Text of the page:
This past weekend, on Sunday March 30th, however, three earthquakes broke out and one of then was quite sizable. In fact, it was the largest earthquake to hit in 34 years – February 22, 1980.
The Weather Channel reports:
The magnitude-4.8 earthquake struck inside the park boundaries at 6:34 a.m. MDT Sunday. The epicenter was near the middle of the park, near the Norris Geyser Basin, according to Peter Cervelli of the U.S. Geological Survey.
The quake, the largest since another 4.8 tremor on February 22, 1980, was preceded by two foreshocks measuring 2.8 and 3.0 at 12:23 a.m. and 4:36 a.m. Sunday, respectively. The main shock was then followed by at least four aftershocks ranging in magnitude from 2.5 to 3.3 later Sunday morning.
There were no immediate reports of damage. There are few visitors in the park this time of year.
Last week, there was an online video and story posted about wild buffalo apparently running for their lives out of the mountains of Yellowstone Park. Other stories contained a prediction for an earthquake/eruption on Friday March, 28 2014.
To be sure, this wasn’t a stampede of Lion King proportions, but it is curious. Strangely, the buffalo run within the lines in the correct lane on the highway. Some stories along the same lines used planetary and mathematical algorithms to come up with an earthquake/eruption date of March 28th.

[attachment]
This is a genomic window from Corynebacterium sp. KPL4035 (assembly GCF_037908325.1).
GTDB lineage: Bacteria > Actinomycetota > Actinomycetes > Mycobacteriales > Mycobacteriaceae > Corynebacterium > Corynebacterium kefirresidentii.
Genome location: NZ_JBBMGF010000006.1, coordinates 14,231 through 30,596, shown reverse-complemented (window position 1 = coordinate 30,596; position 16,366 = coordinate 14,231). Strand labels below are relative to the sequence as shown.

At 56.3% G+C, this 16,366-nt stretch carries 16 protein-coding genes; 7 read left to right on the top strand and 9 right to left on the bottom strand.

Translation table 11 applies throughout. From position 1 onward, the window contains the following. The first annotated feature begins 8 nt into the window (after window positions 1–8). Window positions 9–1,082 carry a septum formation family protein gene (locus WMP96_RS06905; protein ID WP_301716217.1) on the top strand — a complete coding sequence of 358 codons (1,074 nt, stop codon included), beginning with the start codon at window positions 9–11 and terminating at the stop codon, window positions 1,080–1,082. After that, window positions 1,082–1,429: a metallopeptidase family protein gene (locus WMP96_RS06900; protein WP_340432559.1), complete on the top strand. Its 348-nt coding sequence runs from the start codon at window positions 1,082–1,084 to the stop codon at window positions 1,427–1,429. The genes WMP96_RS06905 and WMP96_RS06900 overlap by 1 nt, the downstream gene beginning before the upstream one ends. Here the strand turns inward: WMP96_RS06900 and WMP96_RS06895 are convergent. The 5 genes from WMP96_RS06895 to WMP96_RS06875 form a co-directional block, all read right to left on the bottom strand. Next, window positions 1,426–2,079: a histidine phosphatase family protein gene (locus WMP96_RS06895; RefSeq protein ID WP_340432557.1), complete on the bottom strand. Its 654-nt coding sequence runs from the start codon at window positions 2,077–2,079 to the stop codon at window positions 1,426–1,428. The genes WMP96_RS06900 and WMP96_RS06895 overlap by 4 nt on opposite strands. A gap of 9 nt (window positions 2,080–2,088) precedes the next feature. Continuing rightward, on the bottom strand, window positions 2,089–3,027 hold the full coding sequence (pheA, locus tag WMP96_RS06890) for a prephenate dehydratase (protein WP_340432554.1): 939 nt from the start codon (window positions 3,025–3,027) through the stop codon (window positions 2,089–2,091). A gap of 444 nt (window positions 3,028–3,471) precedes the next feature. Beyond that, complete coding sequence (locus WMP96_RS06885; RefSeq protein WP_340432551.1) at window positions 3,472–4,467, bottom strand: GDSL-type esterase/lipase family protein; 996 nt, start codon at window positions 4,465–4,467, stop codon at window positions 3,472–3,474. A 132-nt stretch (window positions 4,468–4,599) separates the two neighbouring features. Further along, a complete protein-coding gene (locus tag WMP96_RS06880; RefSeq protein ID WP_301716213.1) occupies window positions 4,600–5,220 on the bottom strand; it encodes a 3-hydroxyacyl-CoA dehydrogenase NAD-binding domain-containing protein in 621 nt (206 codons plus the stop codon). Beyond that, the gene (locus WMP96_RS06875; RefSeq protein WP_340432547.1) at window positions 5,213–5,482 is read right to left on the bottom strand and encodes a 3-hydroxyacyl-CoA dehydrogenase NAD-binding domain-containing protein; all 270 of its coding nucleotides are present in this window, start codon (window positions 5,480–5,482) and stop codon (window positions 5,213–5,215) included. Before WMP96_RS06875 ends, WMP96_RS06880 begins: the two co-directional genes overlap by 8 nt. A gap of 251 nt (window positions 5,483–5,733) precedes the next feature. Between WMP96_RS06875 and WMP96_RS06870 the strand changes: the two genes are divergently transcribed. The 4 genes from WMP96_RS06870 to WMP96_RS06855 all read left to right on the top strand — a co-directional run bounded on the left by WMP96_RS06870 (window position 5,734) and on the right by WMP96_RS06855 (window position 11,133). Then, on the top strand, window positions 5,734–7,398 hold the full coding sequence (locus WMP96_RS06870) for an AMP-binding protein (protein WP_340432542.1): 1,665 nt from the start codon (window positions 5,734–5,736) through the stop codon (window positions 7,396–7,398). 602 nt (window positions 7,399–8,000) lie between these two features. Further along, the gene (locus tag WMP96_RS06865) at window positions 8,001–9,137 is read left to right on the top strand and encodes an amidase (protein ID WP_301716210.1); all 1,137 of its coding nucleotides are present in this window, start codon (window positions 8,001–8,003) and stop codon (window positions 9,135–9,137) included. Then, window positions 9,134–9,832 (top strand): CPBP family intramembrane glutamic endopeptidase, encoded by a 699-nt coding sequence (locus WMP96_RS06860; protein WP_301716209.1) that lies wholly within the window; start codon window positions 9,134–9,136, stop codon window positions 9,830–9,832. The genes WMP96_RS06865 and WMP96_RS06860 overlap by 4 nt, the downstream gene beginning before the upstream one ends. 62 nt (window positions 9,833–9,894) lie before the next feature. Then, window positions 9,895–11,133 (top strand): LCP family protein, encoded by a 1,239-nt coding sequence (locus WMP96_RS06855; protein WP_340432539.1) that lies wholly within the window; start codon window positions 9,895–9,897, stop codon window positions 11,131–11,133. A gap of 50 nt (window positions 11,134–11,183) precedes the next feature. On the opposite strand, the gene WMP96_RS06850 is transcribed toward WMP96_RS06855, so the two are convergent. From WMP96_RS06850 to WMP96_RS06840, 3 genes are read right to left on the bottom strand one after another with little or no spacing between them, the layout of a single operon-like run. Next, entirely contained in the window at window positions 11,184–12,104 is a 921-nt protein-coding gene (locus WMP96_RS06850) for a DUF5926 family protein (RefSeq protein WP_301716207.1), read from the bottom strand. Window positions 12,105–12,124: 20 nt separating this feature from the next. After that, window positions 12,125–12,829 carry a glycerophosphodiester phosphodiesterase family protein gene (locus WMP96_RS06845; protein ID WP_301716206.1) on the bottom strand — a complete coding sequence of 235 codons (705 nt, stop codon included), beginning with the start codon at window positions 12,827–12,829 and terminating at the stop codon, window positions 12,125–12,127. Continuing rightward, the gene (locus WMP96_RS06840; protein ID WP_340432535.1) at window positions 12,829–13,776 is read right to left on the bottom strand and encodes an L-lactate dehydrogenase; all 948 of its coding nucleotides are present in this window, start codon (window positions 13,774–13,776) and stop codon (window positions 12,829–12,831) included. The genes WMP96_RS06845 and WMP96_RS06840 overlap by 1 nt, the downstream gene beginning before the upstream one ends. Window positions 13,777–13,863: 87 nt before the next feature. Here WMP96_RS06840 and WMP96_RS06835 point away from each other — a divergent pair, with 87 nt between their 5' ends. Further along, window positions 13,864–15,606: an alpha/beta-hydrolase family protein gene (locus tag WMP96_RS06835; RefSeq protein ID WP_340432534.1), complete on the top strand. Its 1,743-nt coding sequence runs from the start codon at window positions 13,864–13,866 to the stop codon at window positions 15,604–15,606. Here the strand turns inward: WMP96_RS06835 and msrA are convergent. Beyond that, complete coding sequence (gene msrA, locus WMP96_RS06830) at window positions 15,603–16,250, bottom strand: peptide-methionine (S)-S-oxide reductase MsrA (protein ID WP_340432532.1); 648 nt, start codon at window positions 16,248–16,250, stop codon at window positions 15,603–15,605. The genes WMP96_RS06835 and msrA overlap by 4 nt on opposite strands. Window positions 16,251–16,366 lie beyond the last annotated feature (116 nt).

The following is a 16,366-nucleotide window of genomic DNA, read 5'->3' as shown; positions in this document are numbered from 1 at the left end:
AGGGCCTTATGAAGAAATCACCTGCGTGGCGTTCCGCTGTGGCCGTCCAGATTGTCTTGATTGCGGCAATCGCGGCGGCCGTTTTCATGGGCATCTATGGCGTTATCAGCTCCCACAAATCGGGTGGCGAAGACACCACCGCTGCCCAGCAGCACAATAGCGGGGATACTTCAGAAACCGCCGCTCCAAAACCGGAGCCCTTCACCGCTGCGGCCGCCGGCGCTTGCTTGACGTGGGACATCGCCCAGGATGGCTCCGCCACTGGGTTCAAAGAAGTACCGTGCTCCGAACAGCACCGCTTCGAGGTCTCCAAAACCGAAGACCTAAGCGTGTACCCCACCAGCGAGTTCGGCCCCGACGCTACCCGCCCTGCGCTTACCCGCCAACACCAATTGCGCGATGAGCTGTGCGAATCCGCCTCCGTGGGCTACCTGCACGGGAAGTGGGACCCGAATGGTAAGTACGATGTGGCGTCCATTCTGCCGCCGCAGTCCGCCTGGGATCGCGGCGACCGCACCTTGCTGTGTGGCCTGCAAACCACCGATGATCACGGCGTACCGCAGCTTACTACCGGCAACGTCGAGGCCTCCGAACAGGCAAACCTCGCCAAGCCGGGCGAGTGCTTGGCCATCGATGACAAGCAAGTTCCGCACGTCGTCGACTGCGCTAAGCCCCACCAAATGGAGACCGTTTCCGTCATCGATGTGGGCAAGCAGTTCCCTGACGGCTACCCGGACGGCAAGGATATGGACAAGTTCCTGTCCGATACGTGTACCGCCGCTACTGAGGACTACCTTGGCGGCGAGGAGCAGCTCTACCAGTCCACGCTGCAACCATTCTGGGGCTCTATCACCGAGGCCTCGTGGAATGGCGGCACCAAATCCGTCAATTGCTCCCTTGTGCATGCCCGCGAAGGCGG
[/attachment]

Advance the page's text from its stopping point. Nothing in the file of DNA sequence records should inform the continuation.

While planetary alignment predictions fall well outside the realm of this writer’s sphere, other writers have been cataloging Yellowstone “murmurs” for awhile, as seismic activity has made headlines for several months.
Even though there wasn’t a full-blown eruption the weekend of March 28-30th – the largest earthquake to occur there since 1980, happening within 24 hours of speculation, is something to ponder. Similar seismic activity occurred before the 1980 eruption of Mount St. Helen’s.
Researchers at the Weather Channel, however, don’t want to add to panic-stricken posts, and want to assure people that a volcanic eruption is not expected.
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